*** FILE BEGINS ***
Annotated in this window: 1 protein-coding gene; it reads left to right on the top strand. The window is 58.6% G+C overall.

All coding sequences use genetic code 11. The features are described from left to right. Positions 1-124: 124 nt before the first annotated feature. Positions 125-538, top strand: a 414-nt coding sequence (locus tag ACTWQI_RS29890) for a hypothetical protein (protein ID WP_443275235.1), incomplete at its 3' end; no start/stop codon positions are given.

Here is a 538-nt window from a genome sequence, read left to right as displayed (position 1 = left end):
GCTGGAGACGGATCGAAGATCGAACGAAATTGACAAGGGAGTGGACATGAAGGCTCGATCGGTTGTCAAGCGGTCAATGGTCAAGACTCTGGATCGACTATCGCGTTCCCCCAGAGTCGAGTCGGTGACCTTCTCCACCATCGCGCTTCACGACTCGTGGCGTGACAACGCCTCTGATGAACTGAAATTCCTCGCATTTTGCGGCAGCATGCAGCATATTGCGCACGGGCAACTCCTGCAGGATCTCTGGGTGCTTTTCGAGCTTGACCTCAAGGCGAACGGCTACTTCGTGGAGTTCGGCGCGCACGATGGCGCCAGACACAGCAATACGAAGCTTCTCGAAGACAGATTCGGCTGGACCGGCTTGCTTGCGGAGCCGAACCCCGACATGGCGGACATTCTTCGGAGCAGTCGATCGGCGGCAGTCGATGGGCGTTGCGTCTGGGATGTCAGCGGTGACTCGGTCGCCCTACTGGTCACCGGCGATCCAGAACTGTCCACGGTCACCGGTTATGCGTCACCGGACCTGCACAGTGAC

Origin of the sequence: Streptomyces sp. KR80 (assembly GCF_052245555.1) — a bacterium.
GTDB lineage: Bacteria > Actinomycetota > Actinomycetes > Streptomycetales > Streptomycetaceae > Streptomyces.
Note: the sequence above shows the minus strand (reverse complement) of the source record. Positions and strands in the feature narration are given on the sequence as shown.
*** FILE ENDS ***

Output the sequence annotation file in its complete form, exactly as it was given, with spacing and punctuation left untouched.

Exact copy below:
Annotated in this window: 1 protein-coding gene; it reads left to right on the top strand. The window is 58.6% G+C overall.

All coding sequences use genetic code 11. The features are described from left to right. Positions 1-124: 124 nt before the first annotated feature. Positions 125-538, top strand: a 414-nt coding sequence (locus tag ACTWQI_RS29890) for a hypothetical protein (protein ID WP_443275235.1), incomplete at its 3' end; no start/stop codon positions are given.

Here is a 538-nt window from a genome sequence, read left to right as displayed (position 1 = left end):
GCTGGAGACGGATCGAAGATCGAACGAAATTGACAAGGGAGTGGACATGAAGGCTCGATCGGTTGTCAAGCGGTCAATGGTCAAGACTCTGGATCGACTATCGCGTTCCCCCAGAGTCGAGTCGGTGACCTTCTCCACCATCGCGCTTCACGACTCGTGGCGTGACAACGCCTCTGATGAACTGAAATTCCTCGCATTTTGCGGCAGCATGCAGCATATTGCGCACGGGCAACTCCTGCAGGATCTCTGGGTGCTTTTCGAGCTTGACCTCAAGGCGAACGGCTACTTCGTGGAGTTCGGCGCGCACGATGGCGCCAGACACAGCAATACGAAGCTTCTCGAAGACAGATTCGGCTGGACCGGCTTGCTTGCGGAGCCGAACCCCGACATGGCGGACATTCTTCGGAGCAGTCGATCGGCGGCAGTCGATGGGCGTTGCGTCTGGGATGTCAGCGGTGACTCGGTCGCCCTACTGGTCACCGGCGATCCAGAACTGTCCACGGTCACCGGTTATGCGTCACCGGACCTGCACAGTGAC

Origin of the sequence: Streptomyces sp. KR80 (assembly GCF_052245555.1) — a bacterium.
GTDB lineage: Bacteria > Actinomycetota > Actinomycetes > Streptomycetales > Streptomycetaceae > Streptomyces.
Note: the sequence above shows the minus strand (reverse complement) of the source record. Positions and strands in the feature narration are given on the sequence as shown.